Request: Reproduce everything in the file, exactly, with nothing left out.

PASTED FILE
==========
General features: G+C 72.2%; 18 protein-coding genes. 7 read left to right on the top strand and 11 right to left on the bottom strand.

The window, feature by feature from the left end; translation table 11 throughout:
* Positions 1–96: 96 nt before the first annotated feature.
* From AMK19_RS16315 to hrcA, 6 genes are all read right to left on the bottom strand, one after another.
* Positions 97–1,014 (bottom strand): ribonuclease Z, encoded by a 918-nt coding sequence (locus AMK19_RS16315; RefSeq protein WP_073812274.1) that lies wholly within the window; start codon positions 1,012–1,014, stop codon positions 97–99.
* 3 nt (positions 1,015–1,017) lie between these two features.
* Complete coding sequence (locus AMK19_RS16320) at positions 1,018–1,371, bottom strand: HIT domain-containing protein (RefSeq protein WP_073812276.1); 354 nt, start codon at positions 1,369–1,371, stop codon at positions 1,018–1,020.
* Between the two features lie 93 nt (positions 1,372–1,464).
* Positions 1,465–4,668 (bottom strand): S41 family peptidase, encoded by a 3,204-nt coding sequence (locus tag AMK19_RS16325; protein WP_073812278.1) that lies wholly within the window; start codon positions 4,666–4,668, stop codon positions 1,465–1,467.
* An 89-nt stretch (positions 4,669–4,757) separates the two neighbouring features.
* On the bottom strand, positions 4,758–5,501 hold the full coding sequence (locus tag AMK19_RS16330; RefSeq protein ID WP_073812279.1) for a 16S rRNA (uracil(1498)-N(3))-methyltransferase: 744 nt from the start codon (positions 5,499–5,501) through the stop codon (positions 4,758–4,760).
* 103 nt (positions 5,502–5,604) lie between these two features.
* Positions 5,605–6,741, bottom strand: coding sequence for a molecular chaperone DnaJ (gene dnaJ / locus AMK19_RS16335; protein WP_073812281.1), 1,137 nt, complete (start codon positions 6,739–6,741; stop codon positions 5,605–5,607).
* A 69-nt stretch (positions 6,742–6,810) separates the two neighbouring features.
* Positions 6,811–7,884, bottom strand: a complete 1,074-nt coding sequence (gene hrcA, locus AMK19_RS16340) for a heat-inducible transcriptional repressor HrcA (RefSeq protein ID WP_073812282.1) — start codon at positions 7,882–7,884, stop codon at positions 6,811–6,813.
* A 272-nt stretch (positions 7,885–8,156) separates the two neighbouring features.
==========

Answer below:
General features: G+C 72.2%; 18 protein-coding genes. 7 read left to right on the top strand and 11 right to left on the bottom strand.

The window, feature by feature from the left end; translation table 11 throughout:
* Positions 1–96: 96 nt before the first annotated feature.
* From AMK19_RS16315 to hrcA, 6 genes are all read right to left on the bottom strand, one after another.
* Positions 97–1,014 (bottom strand): ribonuclease Z, encoded by a 918-nt coding sequence (locus AMK19_RS16315; RefSeq protein WP_073812274.1) that lies wholly within the window; start codon positions 1,012–1,014, stop codon positions 97–99.
* 3 nt (positions 1,015–1,017) lie between these two features.
* Complete coding sequence (locus AMK19_RS16320) at positions 1,018–1,371, bottom strand: HIT domain-containing protein (RefSeq protein WP_073812276.1); 354 nt, start codon at positions 1,369–1,371, stop codon at positions 1,018–1,020.
* Between the two features lie 93 nt (positions 1,372–1,464).
* Positions 1,465–4,668 (bottom strand): S41 family peptidase, encoded by a 3,204-nt coding sequence (locus tag AMK19_RS16325; protein WP_073812278.1) that lies wholly within the window; start codon positions 4,666–4,668, stop codon positions 1,465–1,467.
* An 89-nt stretch (positions 4,669–4,757) separates the two neighbouring features.
* On the bottom strand, positions 4,758–5,501 hold the full coding sequence (locus tag AMK19_RS16330; RefSeq protein ID WP_073812279.1) for a 16S rRNA (uracil(1498)-N(3))-methyltransferase: 744 nt from the start codon (positions 5,499–5,501) through the stop codon (positions 4,758–4,760).
* 103 nt (positions 5,502–5,604) lie between these two features.
* Positions 5,605–6,741, bottom strand: coding sequence for a molecular chaperone DnaJ (gene dnaJ / locus AMK19_RS16335; protein WP_073812281.1), 1,137 nt, complete (start codon positions 6,739–6,741; stop codon positions 5,605–5,607).
* A 69-nt stretch (positions 6,742–6,810) separates the two neighbouring features.
* Positions 6,811–7,884, bottom strand: a complete 1,074-nt coding sequence (gene hrcA, locus AMK19_RS16340) for a heat-inducible transcriptional repressor HrcA (RefSeq protein ID WP_073812282.1) — start codon at positions 7,882–7,884, stop codon at positions 6,811–6,813.
* A 272-nt stretch (positions 7,885–8,156) separates the two neighbouring features.